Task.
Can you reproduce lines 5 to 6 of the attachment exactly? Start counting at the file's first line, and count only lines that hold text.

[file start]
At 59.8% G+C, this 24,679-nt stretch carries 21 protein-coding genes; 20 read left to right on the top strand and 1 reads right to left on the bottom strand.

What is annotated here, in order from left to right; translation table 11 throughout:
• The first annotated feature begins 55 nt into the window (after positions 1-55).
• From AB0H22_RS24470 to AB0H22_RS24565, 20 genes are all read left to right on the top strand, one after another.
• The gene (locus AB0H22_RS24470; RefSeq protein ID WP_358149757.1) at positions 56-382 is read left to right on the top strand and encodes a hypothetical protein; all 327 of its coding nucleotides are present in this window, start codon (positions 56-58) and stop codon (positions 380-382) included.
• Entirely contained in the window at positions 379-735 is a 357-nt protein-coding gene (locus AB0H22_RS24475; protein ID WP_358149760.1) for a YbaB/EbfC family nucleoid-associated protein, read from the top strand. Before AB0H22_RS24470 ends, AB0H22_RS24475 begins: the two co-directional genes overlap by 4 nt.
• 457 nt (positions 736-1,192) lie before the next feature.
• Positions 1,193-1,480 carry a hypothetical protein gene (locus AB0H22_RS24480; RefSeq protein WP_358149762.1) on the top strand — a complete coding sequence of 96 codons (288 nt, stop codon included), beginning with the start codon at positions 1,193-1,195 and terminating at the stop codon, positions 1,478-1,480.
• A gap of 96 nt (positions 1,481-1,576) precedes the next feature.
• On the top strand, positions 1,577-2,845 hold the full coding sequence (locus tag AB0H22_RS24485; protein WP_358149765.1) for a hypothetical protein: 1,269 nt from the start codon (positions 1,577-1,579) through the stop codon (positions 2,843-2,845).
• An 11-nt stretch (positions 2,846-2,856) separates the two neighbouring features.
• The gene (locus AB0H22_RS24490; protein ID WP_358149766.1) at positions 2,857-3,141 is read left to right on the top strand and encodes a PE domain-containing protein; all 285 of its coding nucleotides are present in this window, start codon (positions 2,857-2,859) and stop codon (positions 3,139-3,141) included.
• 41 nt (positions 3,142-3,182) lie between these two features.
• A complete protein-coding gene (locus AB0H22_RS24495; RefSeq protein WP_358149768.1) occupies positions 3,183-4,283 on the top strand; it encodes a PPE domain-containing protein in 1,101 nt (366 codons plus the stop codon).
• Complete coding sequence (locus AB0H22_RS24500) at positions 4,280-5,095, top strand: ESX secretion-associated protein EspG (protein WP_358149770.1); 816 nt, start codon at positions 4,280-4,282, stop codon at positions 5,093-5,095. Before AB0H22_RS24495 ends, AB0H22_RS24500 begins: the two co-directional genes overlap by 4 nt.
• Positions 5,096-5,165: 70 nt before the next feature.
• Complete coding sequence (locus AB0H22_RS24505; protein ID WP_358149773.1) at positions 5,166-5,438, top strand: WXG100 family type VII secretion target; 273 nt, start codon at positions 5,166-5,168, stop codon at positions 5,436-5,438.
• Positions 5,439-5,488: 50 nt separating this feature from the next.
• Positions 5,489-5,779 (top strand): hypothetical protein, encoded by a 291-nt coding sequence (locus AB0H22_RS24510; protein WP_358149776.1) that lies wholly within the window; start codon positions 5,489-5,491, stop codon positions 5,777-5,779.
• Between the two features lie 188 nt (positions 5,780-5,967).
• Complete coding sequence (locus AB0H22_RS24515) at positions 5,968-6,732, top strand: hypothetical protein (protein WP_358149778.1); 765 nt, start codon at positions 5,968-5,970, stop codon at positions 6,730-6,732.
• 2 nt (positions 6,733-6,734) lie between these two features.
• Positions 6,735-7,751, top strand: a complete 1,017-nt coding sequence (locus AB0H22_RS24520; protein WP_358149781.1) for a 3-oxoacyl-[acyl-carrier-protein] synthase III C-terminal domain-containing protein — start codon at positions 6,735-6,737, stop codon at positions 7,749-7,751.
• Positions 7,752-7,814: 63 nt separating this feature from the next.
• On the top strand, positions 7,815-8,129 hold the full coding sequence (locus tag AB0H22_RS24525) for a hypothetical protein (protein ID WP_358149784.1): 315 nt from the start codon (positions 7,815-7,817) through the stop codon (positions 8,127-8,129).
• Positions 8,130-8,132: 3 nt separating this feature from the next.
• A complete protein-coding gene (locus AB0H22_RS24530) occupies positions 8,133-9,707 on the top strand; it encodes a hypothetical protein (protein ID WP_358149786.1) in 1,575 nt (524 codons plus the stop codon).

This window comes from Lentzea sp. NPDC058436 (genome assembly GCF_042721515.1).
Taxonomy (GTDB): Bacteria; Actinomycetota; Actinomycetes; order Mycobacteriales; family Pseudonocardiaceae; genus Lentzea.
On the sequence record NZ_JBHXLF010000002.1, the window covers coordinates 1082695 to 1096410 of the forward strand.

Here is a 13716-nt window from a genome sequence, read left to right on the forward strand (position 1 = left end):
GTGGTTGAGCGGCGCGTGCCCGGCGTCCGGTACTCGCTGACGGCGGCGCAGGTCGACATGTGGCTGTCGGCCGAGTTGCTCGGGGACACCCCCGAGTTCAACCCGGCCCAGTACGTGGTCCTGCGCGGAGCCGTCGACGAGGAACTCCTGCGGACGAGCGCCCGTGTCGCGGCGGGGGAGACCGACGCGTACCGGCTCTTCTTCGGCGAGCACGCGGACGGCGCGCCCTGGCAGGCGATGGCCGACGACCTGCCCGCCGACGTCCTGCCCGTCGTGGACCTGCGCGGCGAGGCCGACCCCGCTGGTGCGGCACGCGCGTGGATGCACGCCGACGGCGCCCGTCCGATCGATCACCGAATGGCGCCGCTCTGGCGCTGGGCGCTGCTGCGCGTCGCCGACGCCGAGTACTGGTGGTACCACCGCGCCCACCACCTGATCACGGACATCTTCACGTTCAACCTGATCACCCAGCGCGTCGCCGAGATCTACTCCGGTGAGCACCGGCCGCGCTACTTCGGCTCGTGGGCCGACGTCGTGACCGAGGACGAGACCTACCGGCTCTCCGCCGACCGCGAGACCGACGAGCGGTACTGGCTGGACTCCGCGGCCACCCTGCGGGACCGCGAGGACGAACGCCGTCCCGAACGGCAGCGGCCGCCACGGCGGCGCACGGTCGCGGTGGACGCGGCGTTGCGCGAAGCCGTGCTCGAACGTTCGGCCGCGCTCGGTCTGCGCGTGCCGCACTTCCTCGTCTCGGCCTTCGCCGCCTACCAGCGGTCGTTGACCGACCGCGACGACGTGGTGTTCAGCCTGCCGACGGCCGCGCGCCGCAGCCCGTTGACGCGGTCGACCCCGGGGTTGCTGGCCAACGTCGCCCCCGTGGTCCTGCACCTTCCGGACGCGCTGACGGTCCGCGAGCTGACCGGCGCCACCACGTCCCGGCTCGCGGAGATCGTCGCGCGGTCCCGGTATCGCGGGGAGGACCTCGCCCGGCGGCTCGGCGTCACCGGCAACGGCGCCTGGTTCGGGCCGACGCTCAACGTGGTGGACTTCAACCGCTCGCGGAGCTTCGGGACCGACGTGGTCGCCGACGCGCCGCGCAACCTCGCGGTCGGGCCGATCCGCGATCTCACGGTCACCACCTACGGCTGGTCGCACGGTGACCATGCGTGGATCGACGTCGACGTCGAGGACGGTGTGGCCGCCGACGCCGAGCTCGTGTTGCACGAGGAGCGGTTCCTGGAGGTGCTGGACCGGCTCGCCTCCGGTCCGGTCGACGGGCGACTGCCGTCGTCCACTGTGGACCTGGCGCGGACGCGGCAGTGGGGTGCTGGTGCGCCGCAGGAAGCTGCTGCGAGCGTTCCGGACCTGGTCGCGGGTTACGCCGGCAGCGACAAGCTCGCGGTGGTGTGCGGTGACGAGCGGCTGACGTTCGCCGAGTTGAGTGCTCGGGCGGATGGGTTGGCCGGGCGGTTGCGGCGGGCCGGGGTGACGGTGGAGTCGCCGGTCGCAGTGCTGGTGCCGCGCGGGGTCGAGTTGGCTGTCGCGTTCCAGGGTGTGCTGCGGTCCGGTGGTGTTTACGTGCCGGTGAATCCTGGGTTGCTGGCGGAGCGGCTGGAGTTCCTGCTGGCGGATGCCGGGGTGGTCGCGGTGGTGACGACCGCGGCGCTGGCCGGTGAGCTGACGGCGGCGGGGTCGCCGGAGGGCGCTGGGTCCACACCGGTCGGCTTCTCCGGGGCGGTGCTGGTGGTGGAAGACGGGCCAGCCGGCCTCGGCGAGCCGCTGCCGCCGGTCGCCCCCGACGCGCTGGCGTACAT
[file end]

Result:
• The gene (locus AB0H22_RS24470; RefSeq protein ID WP_358149757.1) at positions 56-382 is read left to right on the top strand and encodes a hypothetical protein; all 327 of its coding nucleotides are present in this window, start codon (positions 56-58) and stop codon (positions 380-382) included.
• Entirely contained in the window at positions 379-735 is a 357-nt protein-coding gene (locus AB0H22_RS24475; protein ID WP_358149760.1) for a YbaB/EbfC family nucleoid-associated protein, read from the top strand. Before AB0H22_RS24470 ends, AB0H22_RS24475 begins: the two co-directional genes overlap by 4 nt.